Following on from our last blog post about making sales – one of the key takeaways was to communicate with your prospect.


Effective communication is made up of three different variables:


VERBAL cues (the words we use)

VOCAL cues (our tone of voice and intonation)

VISUAL cues (our body language, the nonverbal component)


But, what percentage of the message does each of these variables account for?



VOCAL = 33%

VISUAL = 60%


Most people believe they are far better communicators than they actually are. And one of the major downfalls of bad communicators is that they’re not listening.

Poor listening is the biggest barrier to effective communication. Let’s look at the best practice for listening…


First of all –  how do you know if you’re really listening?


We’ve all had someone in our lives tell us that we aren’t listening, we’re only hearing. And that often can be the case. We want you to really listen to your prospect, like really, REALLY listen.


Most people have never evaluated their own listening skills. We think it should come naturally to us all – but the truth is, it doesn’t.


So, let’s start evaluating!


Start by recording a conversation you have with someone. Check to see if you did any of the below list (and if you did, did you do it frequently?):



-Showed impatience at all?

-Finished their sentence?

-Suggest solutions before the problem was fully explained?

-Misinterpret what was said?

-Did you show disinterest during the call with your body language? (Leaning back, slouching, yawning, daydreaming?)

-Did you talk more than they did?

-Spend time thinking about what you would say next?


Chances are, you did at least one of these things. And if not, congratulations! Maybe you’re already a great listener. But there’s no reason you can’t get even better.

When we think of communicating, we tend to picture ourselves talking. We often think that if we

speak more clearly, more slowly, or simply louder, people will understand us better.

Good communication is so much more. Listening accounts for about 75% of communication



Here are some of our best practice for listening tips:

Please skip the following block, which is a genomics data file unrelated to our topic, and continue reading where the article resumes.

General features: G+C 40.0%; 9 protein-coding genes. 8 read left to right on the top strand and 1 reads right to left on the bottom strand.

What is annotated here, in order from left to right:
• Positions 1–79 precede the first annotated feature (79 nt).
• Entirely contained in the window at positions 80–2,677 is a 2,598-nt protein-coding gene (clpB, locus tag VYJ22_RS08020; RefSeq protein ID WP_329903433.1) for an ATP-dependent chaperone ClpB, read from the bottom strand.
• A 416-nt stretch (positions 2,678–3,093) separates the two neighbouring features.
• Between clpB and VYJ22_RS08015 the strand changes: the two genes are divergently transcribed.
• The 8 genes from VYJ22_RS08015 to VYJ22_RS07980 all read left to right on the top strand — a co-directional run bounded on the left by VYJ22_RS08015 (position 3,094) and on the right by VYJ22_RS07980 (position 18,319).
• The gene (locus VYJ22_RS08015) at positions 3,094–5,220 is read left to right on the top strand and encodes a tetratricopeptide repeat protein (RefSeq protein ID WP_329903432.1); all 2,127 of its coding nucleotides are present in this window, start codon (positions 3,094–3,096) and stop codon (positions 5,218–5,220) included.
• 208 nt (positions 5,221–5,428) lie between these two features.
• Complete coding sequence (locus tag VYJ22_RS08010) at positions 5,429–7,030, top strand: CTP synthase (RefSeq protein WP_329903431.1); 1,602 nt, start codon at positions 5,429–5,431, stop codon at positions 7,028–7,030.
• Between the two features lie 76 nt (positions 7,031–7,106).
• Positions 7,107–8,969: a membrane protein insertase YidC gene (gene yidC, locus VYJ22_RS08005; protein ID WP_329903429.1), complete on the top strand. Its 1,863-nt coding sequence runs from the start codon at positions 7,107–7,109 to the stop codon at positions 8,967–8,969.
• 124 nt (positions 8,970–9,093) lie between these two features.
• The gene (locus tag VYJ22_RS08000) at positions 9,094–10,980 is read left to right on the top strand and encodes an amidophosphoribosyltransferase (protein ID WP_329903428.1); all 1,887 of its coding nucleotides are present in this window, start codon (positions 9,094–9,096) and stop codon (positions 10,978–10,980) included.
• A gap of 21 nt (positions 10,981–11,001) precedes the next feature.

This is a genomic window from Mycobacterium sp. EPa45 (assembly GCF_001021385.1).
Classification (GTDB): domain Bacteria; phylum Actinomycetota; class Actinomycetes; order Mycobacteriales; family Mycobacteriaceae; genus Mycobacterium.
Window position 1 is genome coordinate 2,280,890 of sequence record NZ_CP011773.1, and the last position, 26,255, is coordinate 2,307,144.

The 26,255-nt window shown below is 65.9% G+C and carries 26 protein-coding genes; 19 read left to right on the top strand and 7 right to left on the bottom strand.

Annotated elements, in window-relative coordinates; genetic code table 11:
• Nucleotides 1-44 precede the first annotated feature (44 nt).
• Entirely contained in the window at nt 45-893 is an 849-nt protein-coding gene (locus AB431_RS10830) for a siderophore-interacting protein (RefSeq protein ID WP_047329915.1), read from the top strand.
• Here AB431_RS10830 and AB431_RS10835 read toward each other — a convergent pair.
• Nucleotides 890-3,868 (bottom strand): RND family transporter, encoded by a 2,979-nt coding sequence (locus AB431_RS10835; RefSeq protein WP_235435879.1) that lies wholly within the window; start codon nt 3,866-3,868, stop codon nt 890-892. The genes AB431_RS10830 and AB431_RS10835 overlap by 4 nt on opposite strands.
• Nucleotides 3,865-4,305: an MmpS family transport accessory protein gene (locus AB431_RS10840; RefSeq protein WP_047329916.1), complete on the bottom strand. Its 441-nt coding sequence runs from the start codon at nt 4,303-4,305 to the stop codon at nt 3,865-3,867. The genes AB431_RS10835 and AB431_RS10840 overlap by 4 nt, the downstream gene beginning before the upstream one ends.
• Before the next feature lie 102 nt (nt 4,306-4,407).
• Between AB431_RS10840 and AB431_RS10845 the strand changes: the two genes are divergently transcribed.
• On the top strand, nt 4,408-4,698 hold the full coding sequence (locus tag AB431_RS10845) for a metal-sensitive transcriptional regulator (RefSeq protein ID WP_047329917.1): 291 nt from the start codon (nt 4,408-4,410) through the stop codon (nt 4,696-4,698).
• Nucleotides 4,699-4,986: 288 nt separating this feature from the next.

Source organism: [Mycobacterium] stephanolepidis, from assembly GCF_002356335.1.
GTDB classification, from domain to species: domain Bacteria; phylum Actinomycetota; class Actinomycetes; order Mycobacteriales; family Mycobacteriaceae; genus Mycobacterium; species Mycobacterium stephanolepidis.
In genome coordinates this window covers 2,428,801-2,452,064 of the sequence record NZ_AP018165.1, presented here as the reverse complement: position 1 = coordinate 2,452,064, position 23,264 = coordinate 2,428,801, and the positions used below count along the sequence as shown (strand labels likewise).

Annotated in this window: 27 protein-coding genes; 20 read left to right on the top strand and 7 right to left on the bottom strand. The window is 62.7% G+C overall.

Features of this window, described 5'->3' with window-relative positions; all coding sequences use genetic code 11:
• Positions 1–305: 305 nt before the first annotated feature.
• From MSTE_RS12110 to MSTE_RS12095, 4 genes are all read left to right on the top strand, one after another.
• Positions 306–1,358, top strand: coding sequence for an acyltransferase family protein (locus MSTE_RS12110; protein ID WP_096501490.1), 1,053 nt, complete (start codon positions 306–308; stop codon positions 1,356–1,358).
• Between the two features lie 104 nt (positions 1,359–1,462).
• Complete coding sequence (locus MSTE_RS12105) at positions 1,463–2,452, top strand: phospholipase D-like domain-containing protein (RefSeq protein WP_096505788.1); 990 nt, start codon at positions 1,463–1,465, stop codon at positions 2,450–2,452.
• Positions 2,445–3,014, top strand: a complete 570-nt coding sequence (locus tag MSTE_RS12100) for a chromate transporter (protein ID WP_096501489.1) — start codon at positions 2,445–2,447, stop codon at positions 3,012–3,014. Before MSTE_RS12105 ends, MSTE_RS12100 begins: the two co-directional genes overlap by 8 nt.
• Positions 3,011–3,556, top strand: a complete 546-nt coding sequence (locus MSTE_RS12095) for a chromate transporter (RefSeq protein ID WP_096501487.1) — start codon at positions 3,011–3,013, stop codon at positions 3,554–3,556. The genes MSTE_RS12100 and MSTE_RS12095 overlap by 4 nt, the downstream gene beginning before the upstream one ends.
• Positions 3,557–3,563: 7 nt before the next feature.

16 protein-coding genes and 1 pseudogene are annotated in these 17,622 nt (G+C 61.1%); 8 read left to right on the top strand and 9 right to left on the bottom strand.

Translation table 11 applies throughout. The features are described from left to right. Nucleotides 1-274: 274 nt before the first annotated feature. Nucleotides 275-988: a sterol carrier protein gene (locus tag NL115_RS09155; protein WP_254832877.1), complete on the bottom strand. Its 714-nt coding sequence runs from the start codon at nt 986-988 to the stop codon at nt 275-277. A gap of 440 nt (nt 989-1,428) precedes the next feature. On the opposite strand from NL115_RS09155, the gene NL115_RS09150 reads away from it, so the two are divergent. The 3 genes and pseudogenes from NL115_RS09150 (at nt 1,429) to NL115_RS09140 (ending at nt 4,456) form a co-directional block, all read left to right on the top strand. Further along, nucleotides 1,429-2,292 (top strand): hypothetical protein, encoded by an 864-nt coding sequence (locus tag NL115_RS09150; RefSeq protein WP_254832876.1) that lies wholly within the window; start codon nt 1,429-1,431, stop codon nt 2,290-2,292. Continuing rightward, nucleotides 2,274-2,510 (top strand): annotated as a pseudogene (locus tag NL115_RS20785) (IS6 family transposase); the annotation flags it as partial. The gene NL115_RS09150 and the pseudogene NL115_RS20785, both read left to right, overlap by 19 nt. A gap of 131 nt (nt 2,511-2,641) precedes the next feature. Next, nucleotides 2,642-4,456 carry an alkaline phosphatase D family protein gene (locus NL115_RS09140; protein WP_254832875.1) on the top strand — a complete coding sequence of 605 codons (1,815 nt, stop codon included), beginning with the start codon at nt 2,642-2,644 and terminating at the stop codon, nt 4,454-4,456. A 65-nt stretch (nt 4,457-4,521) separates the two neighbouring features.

1. Stop talking – you can’t listen while you are talking.


  1. Empathize – put yourself in the other person’s place.


  1. Be curious – make it your business to find out what the other person is saying, meaning, and feeling.


  1. Don’t pretend – make understanding your goal in the conversation. Your job is not to discover how likable the person is, or whether they’re right or wrong, but to understand them.


  1. Ask questions – those that elicit clarity. Who? Where? When? How? (But be careful not to come across like a prosecuting attorney while they are interrogating someone.)


  1. Be aware – Avoid questions that will embarrass someone, you want to understand them, not judge them


  1. Eye contact – Look at the other person! And if you’re on the phone, be present! Act as if they’re really there with you and put your best foot forward.


  1. Communicate – Provide some ongoing, appropriate feedback while listening, verbal and non-verbal. A nod, a smile, and acknowledging words.


  1. Repetition – Check out you’re understanding by repeating back the main points as you’ve heard them. “So are you saying that….”


  1. Be open – Avoid making assumptions without checking out their validity.


Start actively working on your listening skills! Implement these tips and you should see a difference. Once you start listening, you really do start receiving.


Do you want to see us put our best practice listening skills to the test? Give us a call and contact us today!